`f`(`n`)∈`Θ`(`g`(`n`))

`f`(`n`)∈`O`(`g`(`n`)) ∧
`f`(`n`)∈`Ω`(`g`(`n`)) ⇔ `f`(`n`)∈`Θ`(`g`(`n`))

`Θ`(`g`(`n`)) =
`O`(`g`(`n`)) ∩
`Ω`(`g`(`n`))

`O`: Maximum (worst-case) time complexity of algorithms`Ω`: Minimally needed time complexity to solve a problem`Θ`: Used when expressing the fact that a time complexity is not only possible, but actually reached

In general as well as in this course, mainly `O` will be used.

- Method 1: Use the definition

Find appropriatie values for`n`_{0}and`c`, and check the definition - Method 2: Use the limit of a function

lim_{n→∞}(`f`(`n`)/`g`(`n`)):- If the limit is 0:
`O`(`f`(`n`))⊊`O`(`g`(`n`)),`f`(`n`)∈`O`(`g`(`n`)) - If the limit is 0 <
`d`< ∞: O(`f`(`n`))=`O`(`g`(`n`)),`f`(`n`)∈`O`(`g`(`n`)) - If the limit is
∞:
`O`(`g`(`n`))⊊`O`(`f`(`n`)),`f`(`n`)∉`O`(`g`(`n`))

- If the limit is 0:
- Method 3: Simplification

- Big-
`O`notation should be as simple as possible - Examples (for all functions except constant functions, we assume
increasing):
- Constant functions:
`O`(1) - Linear functions:
`O`(`n`) - Quadratic functions:
`O`(`n`^{2}) - Cubic functions:
`O`(`n`^{3}) - Logarithmic functions:
`O`(log`n`)

- Constant functions:
- For polynomials, all terms except the term with the biggest exponent can be ignored
- For logarithms, the base is left out (irrelevant)

Concrete Example: 500`n`^{2}+30`n` ∈
`O`(`n`^{2})

Derivation for general case: `f`(`n`) =
`d``n`` ^{a}` +

Definition of `O`: `f` (`n`) ≤
`c``g`(`n`) [`n` >
`n`_{0}; `n`_{0}, `c` > 0]

`d``n`` ^{a}` +

`d` +
`e``n`` ^{b}`/

Some possible values for `c` and `n`_{0}:

`n`_{0}= 1,`c`≥`d`+`e``n`_{0}= 2,`c`≥`d`+2^{b-a}`e``n`_{0}= 10,`c`≥`d`+10^{b-a}e

Some possible values for concrete example
(500`n`^{2}+30`n`):

`n`_{0}= 1,`c`≥ 530 → 500`n`^{2}+30`n`≤ 530`n`^{2}[`n`≥1]`n`_{0}= 2,`c`≥ 515 → 500`n`^{2}+30`n`≤ 515`n`^{2}[`n`≥2]`n`_{0}= 10,`c`≥ 503 → 500`n`^{2}+30`n`≤ 503`n`^{2}[`n`≥10]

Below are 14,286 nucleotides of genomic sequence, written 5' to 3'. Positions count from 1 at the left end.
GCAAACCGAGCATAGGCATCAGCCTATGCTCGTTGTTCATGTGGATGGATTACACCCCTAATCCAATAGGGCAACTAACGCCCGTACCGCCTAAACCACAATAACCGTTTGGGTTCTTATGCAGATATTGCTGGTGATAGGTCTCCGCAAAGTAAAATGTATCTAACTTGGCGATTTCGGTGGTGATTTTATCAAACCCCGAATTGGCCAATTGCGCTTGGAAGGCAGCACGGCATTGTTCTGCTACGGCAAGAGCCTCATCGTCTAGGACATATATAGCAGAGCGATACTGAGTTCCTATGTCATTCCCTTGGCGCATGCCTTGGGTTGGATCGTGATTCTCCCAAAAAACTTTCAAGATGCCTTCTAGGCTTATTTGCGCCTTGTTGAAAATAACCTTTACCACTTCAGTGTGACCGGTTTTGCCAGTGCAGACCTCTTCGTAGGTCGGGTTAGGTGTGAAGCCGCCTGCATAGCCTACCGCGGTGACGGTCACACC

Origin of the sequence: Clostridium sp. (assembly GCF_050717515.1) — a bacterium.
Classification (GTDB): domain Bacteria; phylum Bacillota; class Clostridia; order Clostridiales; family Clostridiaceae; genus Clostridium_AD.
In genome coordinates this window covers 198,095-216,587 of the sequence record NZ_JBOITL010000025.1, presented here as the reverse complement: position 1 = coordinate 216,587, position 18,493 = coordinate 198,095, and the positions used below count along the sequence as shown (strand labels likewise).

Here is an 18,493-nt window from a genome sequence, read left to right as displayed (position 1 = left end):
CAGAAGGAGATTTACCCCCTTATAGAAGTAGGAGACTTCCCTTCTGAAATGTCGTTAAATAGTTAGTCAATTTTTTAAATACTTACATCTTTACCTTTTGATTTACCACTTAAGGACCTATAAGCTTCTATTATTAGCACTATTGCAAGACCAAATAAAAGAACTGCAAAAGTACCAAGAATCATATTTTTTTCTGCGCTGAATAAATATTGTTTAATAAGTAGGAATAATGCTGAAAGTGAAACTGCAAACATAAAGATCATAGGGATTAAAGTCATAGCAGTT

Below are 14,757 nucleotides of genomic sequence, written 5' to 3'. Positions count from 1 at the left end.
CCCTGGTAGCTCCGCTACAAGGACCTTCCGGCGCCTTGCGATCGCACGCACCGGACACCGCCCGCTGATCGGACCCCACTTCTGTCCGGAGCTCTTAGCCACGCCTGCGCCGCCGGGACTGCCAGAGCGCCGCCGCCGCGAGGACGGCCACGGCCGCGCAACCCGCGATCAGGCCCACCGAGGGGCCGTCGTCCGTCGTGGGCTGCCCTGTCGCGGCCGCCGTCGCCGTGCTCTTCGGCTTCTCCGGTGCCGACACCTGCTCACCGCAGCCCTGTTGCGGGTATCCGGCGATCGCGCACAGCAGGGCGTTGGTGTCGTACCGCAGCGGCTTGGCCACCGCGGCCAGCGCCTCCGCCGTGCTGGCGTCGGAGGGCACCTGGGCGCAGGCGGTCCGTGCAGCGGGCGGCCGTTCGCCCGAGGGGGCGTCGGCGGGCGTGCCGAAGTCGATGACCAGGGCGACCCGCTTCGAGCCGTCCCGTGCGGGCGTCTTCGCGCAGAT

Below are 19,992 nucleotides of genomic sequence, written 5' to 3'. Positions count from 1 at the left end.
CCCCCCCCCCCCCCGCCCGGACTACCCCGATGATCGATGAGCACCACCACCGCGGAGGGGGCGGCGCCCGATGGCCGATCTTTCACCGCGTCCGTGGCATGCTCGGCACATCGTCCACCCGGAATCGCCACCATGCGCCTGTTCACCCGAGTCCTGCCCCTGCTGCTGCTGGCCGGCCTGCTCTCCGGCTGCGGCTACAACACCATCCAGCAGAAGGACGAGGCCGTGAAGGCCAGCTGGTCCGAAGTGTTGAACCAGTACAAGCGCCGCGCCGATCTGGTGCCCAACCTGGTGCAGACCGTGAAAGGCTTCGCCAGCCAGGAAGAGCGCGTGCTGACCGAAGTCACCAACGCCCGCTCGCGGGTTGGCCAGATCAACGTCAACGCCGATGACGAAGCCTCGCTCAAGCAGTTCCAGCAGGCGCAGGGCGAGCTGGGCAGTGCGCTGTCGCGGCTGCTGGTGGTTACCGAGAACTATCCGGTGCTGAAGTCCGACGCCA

In general: `a` > `b` > 0 ⇒
`O`(`n`^{a} +
`n`^{b}) =
`O`(`n`^{a})

How do `O`(log_{2} `n`) and
`O`(log_{10} `n`) differ?

(Hint: log_{b} `a` = log_{c}
`a` / log_{c} `b` =
log_{c} `a` ·
log_{b} `c`)

log_{10} `n` = log_{2}
`n` · log_{10} 2 ≅ 0.301 · log_{2}
`n`

`O`(log_{10} `n`) = `O`(0.301... · log_{2} `n`) =
`O`(log_{2} `n`)

∀ `a`>1, `b`>1:
`O`(log_{a} `n`) = `O`(log_{b} `n`) =
`O`(log `n`)

- To compare the time complexity of algorithms:
- Ignore constant terms (initialization,...)
- Ignore constant factors (differences due to hardware or implementation)
- Count basic steps executed in the worst case
- Look at asymptotic growth when input size increases

- Asymptotic growth can be expressed with big-
`O`notation - The time complexity of algorithms can be expressed as O(log
`n`), O(`n`), O(`n`^{2}), O(2^{n}), ...

(no need to submit)

Review this lecture's material and the additional handout **every
day**!

On the Web, find algorithms with time complexity O(1), O(log `n`),
O(`n`), O(`n` log `n`), O(`n`^{2}),
O(`n`^{3}), O(2^{n}), O(`n`!), and
so on.

- big-O notation
- O 記法 (O そのものは漸近記号ともいう)
- asymptotic growth
- 漸近的な増加
- approximate
- 近似する
- essence
- 本質
- constant factor
- 一定の係数、定倍数
- eventually
- 最終的に
- linear growth
- 線形増加
- quadratic growth
- 二次増加
- cubic growth
- 三次増加
- logarithmic growth
- 対数増加
- exponential growth
- 指数増加
- Omega (Ω)
- オメガ (大文字)
- capital letter
- 大文字
- Theta (Θ)
- シータ (大文字)
- asymptotic upper bound
- 漸近的上界
- asymptotic lower bound
- 漸近的下界
- appropriate
- 適切
- limit
- 極限
- polynomial
- 多項式
- term
- (式の) 項
- logarithm
- 対数
- base
- (対数の) 底